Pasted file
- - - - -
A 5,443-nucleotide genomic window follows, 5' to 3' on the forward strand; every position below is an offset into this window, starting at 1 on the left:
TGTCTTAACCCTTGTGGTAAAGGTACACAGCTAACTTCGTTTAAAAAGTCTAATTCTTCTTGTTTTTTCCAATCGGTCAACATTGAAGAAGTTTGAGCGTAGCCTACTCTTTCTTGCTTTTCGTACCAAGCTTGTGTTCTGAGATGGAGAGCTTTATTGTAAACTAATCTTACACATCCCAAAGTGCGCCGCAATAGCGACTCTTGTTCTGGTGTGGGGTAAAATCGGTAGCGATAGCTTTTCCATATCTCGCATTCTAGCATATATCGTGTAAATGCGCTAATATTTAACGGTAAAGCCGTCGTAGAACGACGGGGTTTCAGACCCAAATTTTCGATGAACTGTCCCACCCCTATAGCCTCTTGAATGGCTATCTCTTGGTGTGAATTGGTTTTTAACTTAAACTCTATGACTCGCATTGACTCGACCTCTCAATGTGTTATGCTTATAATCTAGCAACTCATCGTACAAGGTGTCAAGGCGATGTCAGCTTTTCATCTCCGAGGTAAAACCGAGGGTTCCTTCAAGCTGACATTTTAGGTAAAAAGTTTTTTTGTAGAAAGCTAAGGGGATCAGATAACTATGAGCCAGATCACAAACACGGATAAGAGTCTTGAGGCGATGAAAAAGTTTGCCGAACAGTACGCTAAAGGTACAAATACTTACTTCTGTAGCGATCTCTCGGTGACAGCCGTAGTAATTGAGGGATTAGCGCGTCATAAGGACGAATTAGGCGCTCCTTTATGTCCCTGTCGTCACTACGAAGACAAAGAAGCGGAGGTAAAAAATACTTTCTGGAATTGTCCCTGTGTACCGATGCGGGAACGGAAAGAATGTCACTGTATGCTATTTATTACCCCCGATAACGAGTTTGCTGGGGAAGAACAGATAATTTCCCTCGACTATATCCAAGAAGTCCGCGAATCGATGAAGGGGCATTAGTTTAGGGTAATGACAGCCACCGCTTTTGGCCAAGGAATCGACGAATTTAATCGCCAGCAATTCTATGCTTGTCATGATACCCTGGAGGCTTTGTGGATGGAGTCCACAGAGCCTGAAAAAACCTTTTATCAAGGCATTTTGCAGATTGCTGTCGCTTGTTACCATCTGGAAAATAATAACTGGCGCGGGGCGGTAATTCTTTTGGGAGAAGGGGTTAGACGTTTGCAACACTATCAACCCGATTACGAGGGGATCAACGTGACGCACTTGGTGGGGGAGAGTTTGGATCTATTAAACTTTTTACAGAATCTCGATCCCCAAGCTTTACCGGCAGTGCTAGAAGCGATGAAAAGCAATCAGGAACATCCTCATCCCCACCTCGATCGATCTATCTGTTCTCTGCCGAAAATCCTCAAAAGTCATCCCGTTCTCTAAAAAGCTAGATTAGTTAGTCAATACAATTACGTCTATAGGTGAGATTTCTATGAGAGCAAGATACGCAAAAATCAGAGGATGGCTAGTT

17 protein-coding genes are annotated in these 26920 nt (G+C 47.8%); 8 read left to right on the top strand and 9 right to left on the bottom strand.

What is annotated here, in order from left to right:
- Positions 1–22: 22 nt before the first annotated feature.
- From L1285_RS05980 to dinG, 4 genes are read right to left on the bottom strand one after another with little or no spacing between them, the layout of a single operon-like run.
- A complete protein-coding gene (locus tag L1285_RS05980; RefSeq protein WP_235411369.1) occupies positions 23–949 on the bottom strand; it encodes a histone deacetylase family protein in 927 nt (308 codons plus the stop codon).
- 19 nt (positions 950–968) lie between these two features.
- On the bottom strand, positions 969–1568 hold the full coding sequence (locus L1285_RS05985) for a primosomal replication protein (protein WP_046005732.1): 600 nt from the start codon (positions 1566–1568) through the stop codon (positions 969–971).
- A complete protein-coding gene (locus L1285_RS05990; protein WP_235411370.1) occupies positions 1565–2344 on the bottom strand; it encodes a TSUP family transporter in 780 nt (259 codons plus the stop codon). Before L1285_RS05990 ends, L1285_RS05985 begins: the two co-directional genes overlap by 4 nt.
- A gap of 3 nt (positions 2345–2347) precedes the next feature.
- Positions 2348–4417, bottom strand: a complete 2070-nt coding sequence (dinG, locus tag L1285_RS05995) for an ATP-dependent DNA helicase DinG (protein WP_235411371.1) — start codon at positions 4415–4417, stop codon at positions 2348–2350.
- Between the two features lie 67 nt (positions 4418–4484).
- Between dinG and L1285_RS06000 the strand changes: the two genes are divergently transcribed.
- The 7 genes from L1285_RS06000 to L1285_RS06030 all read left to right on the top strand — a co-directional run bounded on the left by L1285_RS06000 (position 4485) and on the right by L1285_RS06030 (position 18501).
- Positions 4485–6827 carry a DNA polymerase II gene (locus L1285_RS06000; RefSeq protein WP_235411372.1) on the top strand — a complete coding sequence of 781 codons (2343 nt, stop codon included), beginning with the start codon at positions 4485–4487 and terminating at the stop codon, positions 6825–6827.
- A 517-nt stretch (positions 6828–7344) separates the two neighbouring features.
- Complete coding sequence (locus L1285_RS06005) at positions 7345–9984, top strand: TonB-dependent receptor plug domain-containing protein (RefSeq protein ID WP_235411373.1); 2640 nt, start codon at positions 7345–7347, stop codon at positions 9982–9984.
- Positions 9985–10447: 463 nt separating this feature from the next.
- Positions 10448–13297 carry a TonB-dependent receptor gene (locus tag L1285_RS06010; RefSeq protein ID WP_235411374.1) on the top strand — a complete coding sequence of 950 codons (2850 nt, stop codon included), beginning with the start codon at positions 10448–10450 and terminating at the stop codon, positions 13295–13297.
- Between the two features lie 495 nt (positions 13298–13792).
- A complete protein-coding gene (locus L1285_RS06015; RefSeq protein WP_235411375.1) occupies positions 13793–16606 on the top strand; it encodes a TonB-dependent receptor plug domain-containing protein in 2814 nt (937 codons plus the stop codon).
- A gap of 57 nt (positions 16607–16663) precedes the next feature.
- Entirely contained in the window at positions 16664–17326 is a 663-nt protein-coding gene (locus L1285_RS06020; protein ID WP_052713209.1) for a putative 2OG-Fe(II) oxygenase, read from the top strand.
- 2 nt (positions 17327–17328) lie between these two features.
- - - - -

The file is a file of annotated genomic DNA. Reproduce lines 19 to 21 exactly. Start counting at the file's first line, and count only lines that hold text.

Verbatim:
- Positions 9985–10447: 463 nt separating this feature from the next.
- Positions 10448–13297 carry a TonB-dependent receptor gene (locus tag L1285_RS06010; RefSeq protein ID WP_235411374.1) on the top strand — a complete coding sequence of 950 codons (2850 nt, stop codon included), beginning with the start codon at positions 10448–10450 and terminating at the stop codon, positions 13295–13297.
- Between the two features lie 495 nt (positions 13298–13792).